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Mad Men – “The Runaways” Review: Absolutely Bonkers

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“The Runaways” is without a doubt one of the weirder episodes of Mad Men, certainly the most offbeat in the season so far. Yep, this is an odd one, it is straight up bonkers at times. From Ginsberg’s outrageous and eventually disturbing descent into madness to the randomness of a pregnant Stephanie invading Don’s life, to Sally’s Chinatown injury, to the threesome, there are a lot of unexpected and bizarre moments in this hour. I don’t think there has ever been an episode with so many “What the hell is going on?” moments as much as this one has. Not even the drug-fueled “The Crash” of the previous season delivered so many perplexing “WTF?” events. That episode at least had a concrete reason behind all the characters’ odd behavior. Some of the stuff in “The Runaways” seems to come out of nowhere and takes us completely off guard. Presumably the writers want us to feel like the characters themselves and experience their own bewilderment, Peggy is deeply struck by Ginsberg’s instability, and Don certainly is not expecting Megan’s surprise. So we go through the shock and disbelief along with them. We see the events through their subjectivity, and if so, it is an effective tool. If it isn’t, regardless of their reason or logic, these extreme moments spur strong reactions from viewers. And that is certainly better than absolutely no response or just mere indifference. I appreciate the writers’ willingness to attack certain storylines with unabashed zeal even if they might be misguided; it is kind of awesome when they go off the rails (do something different). They have been able to do well for six seasons, by now I trust the writers of Mad Men know what they are doing and their reasons behind most of their choices. Additionally, for all the weirdness and perhaps because of it, this is an entertaining hour. There is a lot going on and some very exciting developments unfold as the episode progresses.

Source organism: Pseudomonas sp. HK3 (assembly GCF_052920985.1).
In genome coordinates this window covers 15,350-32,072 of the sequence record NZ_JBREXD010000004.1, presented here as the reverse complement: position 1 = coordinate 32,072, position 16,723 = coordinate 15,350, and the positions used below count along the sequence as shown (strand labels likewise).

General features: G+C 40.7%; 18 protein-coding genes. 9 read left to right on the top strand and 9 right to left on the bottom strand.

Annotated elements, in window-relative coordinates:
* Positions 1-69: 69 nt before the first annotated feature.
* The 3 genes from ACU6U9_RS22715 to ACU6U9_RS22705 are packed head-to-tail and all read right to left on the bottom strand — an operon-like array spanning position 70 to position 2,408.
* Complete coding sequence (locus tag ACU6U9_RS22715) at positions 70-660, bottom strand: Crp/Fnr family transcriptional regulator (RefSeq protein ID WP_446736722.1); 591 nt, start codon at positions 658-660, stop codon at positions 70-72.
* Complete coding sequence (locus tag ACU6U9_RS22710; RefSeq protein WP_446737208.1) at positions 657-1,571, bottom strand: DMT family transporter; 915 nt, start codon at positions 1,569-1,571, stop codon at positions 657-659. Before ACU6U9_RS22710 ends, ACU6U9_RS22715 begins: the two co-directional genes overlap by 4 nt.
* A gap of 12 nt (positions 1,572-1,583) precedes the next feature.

However, it has to be said that there is a sense of disjointedness present in this installment, with storylines in New York and California, an extended look into the marital workings of Betty and Henry and the multiple work plotlines, it is a bit distracting trying to figure out how all these disparate narratives work as a whole. This gives the hour an uneven and overall busy quality that isn’t exactly desirable. Not all the storylines are equally interesting or intriguing. Henry and Betty seem out of place, as does almost all the California material (with the exception of Don’s meeting with Harry). While I can justify most of the storylines in the episode it is difficult to find a reason why Henry and Betty’s marital issues should be a focus at all. The best thing to come out of it is the sweet scene with Bobby and Sally. It is so much fun to see them interact in such a way, getting their sibling bonding on and venting about their miserable lives (“I have a stomachache all the time”). It is a very satisfying moment for us as viewers, but this isn’t enough to support the overblown Betty arc. Which does have inklings of intrigue because it is always interesting to explore female experience of the times (the frustration she feels of her place in society), but not distinctive enough to validate its place on the show (we have seen her react to this before when she was married to Don). It does fit into what the season-long arc the writers have for Betty, which began with that conversation with Francine, but Betty’s role on the show is questionable whenever it is completely separate from Don.

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The California narrative is also a problem as it goes on, one just wants to go back to New York and see what is happening with Ginsberg and Peggy or really anything else. Even Don’s immediate presence in California doesn’t help the story, which is primarily about Megan and how she deals with/feels about Stephanie’s sudden appearance in their lives. It is hard to care about how she feels about this, when there are more interesting things going on in the episode and with Don. It is a relief when Don proposes he and Harry go get a drink somewhere else and leave the party to have an actual interesting and important conversation. It is another great scene that I’m not sure holds up the rest of the narrative, surely they could have put the two character together through different circumstances. Of course, without Don in California, Megan would not have had the opportunity to treat him to a nice threesome, definitely a WTF moment. Is she trying to win him back somehow? Attempting to reconnect? Testing him? Perhaps she is just trying to hold on to him, make him stay, Megan’s reaction to both Don and Amy skipping out the next day does suggest that she is frustrated and upset that se is being left behind.